Transforming Themselves in Order to Change the Planet

By Marc Wortman

Note: Yale School of the Environment (YSE) was formerly known as the Yale School of Forestry & Environmental Studies (F&ES). News articles and events posted prior to July 1, 2020 refer to the School's name at that time.

Just a short walk separates F&ES from the Yale Divinity School (YDS) campus at the top of Prospect Street. Yet it took Stephen Blackmer ’83 more than 20 years after graduating to make the journey up the hill from F&ES. The long circle that brought him back to Yale shows the ways in which environmentalists are seeking a deeper moral and spiritual grounding for their work and how believers are applying their faith to environmental advocacy.
What is wrong with us that we do such violence to the planet, to each other, to ourselves?
— Stephen Blackmer ’83
Blackmer said he “never dreamed” of taking a course at YDS while studying at F&ES. He wasn’t religious and didn’t see any connection between religious faith and his career. His master’s thesis examined how the 19th-century development of the American canal system affected forests. He briefly considered an academic career but left Yale to work in forest management and environmental advocacy.
Over the next two decades, he proved to be an exceptionally effective environmental coalition builder. Based in New Hampshire, he founded the Northern Forest Alliance (NFA) in 1988 and the Northern Forest Center (NFC) nine years later. The organizations became leading centers in conserving forest land and implementing sustainable forestry practices for the 30 million acres of forest along the United States-Canada border that stretches 400 miles from New York State to Maine. With Blackmer at its head, the NFA doubled the amount of protected natural land in the region, to 3 million acres; at the same time, the NFC “helped move the region from a clear-cut to a sustainable forestry model.”
Stephen Blackmer ’83
His work brought him a wide following in the regional environmental community and won him national recognition, including the 2003 International Paper Conservation Partnership Award, but then “something happened.”
Blackmer said he started experiencing burnout and a growing recognition that environmental destruction could not be averted only by scientists and the political process. “I had this formless sense that there was a deeper problem to explain the situation, and there was a deeper place I wanted to get to.”

In 2005, in his search for insights, he went on a wilderness vision quest in the Inyo Mountains of southern California, a high-desert region. He spent four days and nights alone with no food and limited water. He returned to New Hampshire wrestling with why individuals and societies damage their environments in the first place. “What is wrong with us that we do such violence to the planet, to each other, to ourselves? How is environmental destruction related to other forms of human harm or evil?”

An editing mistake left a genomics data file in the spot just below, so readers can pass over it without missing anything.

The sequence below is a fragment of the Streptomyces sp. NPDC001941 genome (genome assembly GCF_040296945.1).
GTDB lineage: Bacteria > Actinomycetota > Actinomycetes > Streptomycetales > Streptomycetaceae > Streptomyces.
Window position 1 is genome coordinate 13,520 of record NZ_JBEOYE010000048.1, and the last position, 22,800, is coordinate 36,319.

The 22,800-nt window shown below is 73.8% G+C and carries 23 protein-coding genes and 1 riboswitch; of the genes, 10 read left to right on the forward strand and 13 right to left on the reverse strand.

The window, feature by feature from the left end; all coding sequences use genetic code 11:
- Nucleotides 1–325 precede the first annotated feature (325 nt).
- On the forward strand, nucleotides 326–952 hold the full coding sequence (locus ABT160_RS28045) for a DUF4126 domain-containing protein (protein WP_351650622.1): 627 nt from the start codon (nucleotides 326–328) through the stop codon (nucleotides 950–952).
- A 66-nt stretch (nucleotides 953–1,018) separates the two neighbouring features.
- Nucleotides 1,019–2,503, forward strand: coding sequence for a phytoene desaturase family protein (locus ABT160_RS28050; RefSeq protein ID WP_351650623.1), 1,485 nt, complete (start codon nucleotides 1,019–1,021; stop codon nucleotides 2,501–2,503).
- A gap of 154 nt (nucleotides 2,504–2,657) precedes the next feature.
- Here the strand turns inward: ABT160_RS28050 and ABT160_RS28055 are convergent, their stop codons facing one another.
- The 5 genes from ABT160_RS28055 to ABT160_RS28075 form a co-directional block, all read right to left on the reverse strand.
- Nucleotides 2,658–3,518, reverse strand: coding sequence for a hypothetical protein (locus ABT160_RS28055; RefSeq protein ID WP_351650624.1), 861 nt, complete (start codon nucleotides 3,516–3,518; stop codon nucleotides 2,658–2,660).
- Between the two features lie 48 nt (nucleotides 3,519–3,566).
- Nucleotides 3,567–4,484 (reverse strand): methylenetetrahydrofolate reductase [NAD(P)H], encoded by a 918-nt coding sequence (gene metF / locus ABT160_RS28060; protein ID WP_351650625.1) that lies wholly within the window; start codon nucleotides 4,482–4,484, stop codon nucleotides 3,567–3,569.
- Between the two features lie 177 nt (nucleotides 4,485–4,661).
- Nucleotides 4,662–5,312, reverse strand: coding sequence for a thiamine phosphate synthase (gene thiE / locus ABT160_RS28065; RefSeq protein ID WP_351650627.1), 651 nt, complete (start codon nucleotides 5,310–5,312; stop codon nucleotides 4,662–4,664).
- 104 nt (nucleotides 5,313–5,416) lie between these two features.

To find answers, he began attending Christian religious services. He said his prayers led him to the “excruciating” realization that his life as a conservationist was “dead, over” and that resulted in a long period of depression. “My whole identity was wrapped up in that, yet I knew a change had to happen.”
In 2007 he resigned from the NFC (he had already left the NFA) and spent a year as a Bullard Fellow at the Harvard Forest. In 2009 he came to New Haven to study at YDS. He is now completing studies for a master of arts in religion, with a thesis on his own spiritual journey that led him “to become a Christian in order to take my environmental work to the next level.” He intends to become an ordained priest—an “eco-priest,” he calls it—in the Episcopal Church after graduating next spring.
I was like many people my age, enjoying the environment but not aware of how much it was at risk.
— Stephen Blackmer ’83
Blackmer is among an increasing number of students at Yale who are combining religious and environmental studies. In each of the past five years, around 10 new students have enrolled in the first—and what remains the world’s only—formal joint degree program in divinity and environmental studies. The students ultimately earn master’s degrees from both programs.
Even more formal ties between the two schools are in the offing, with the drive to establish the first permanently endowed position for a senior professor studying the intersection between religion and the environment. Blackmer is part of a team presently raising funds for the H. Boone and Violet M. Porter Chair in Religion and Environmental Stewardship. (The Porter Foundation has pledged $3 million to support the chair, which honors H. Boone Porter ’96, a theologian in the Episcopal tradition and author, and his wife, Violet.) When fully funded, F&ES and YDS will jointly select the chair, who will also guide a joint-degree program in religion and environmental stewardship.
“As an academic field, ecology and religion is maybe a decade old in its formal emergence, yet the field’s literature is already immense,” said Willis Jenkins, a specialist in environmental ethics and Christian theology and the first to hold the Margaret Farley Assistant Professor of Social Ethics at YDS. “But it’s not just scholarly productivity that propels the field ahead; it’s also the ferment in religious communities over how to respond to environmental issues.”